Kettle’s Yard House & Gallery

Currently closed until 10 February 2018.

+44 (0)1223 748 100

Kettle’s Yard: Off site

Find out more about our offsite events and displays here

To hear regularly from us subscribe to our e-news

Kettle’s Yard: Looking Ahead

For more on our building project click here

For our latest news stories click here

Krysia Osostowicz & Daniel Tong


Justin Lee, Chamber Music Programmer

With the fasting (for some) of Easter behind us, the new term of Kettle’s Yard concerts offers rich and varied fare. Music across nearly 300 years, from Bach to the present day, is packed into just three concerts. Alongside masterpieces of the chamber music repertory, there is new music inspired by Beethoven and a modern-day completion of Bach’s unfinished work.

Krysia Osostowicz and Daniel Tong open the term (12 May) with the third in their Beethoven Plus series. Three sonatas, including Beethoven’s popular Spring Sonata, appear with their newly-composed companion pieces by three acclaimed British composers – Elspeth Brook, Judith Bingham and Huw Watkins.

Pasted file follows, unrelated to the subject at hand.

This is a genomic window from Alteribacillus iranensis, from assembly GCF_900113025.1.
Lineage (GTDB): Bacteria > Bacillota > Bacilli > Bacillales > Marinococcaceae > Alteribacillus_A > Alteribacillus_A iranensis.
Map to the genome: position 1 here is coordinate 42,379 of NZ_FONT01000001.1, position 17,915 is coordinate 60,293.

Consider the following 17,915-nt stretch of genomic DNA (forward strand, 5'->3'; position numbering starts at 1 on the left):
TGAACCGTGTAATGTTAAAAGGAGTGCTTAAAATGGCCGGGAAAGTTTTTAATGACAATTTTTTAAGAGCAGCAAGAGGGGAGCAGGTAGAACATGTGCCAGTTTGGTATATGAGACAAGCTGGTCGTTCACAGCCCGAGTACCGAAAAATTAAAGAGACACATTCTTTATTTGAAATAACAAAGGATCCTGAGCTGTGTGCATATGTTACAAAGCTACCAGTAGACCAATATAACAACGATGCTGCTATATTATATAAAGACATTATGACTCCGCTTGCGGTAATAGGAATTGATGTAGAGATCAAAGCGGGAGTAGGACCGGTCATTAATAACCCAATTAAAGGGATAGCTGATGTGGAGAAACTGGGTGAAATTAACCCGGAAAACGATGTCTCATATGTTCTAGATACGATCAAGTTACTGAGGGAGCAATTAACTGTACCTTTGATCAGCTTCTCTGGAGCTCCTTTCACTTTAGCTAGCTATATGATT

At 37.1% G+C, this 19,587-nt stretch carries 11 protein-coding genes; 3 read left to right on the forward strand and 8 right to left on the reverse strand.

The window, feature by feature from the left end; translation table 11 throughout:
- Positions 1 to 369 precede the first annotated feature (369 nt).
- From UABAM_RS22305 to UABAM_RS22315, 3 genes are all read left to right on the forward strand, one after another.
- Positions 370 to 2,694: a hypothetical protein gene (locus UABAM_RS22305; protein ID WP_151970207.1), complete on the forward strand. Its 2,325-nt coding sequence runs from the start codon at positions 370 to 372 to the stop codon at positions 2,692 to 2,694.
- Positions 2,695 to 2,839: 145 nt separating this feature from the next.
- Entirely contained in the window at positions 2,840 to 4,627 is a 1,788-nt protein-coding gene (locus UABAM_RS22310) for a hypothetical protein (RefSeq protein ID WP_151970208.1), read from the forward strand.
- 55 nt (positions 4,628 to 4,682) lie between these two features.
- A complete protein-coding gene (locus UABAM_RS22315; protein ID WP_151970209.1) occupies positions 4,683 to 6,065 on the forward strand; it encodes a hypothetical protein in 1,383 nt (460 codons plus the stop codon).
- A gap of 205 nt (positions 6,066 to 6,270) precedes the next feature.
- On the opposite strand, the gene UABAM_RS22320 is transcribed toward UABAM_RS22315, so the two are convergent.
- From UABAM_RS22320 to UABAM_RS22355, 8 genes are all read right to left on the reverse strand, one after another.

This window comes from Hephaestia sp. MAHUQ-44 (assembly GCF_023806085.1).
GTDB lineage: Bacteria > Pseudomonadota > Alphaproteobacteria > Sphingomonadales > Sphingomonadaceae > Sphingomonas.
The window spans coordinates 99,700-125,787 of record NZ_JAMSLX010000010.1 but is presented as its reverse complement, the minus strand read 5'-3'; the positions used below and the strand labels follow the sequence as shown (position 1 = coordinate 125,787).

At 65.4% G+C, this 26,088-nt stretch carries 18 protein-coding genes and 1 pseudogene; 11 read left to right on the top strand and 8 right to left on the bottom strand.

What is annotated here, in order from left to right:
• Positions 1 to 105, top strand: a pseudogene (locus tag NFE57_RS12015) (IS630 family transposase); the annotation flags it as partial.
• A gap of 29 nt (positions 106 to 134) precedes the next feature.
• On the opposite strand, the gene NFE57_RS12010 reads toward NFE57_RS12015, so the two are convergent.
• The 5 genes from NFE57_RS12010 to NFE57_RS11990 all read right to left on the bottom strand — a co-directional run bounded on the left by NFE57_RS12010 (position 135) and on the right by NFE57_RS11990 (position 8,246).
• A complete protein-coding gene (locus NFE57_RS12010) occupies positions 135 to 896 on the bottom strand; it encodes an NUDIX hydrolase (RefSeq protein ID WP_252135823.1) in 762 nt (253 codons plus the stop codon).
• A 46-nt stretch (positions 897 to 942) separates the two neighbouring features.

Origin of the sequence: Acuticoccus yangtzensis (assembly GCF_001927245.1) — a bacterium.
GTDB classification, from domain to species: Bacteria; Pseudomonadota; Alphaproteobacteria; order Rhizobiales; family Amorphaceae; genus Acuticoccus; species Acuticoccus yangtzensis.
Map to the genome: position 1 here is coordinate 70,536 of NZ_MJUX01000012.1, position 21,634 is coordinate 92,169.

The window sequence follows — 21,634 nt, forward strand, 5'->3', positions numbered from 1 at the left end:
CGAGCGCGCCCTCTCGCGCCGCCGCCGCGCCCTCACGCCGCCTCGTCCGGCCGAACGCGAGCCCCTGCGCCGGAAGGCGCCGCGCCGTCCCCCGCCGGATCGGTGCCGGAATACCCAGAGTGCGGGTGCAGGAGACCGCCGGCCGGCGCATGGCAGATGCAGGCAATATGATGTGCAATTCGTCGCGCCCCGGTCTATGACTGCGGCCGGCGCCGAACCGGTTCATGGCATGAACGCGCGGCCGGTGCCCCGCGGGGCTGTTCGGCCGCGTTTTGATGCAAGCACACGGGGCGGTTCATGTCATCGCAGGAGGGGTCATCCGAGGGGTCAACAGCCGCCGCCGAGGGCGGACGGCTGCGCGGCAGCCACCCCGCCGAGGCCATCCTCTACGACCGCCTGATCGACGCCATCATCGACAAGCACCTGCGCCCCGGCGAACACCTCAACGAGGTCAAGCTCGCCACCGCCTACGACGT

On 19 May, the pianist and Cambridge alumnus, Alasdair Beatson, gives a recital of Ravel, Schubert, and Beethoven’s ‘Waldstein’ sonata, interspersed with simple yet captivating miniatures (the Katekok, or ‘games’) of Gyorgy Kurtag.

The season closes on 26 May with Bach’s Art of Fugue performed by Fretwork, ‘the finest viol consort on the planet’ (Evening Standard). The clean and sinuous sound of viols is perfectly suited to following such intricate and, as the eighteen fugues and canons unfold, increasingly complex counterpoint. However the final fugue, with it’s three themes, remained unfinished at Bach’s death (and some scholars believe he intended to include a fourth theme). This concert features a new completion of the final fugue by Richard Boothby, a founding member of Fretwork.

For full details and to book tickets click here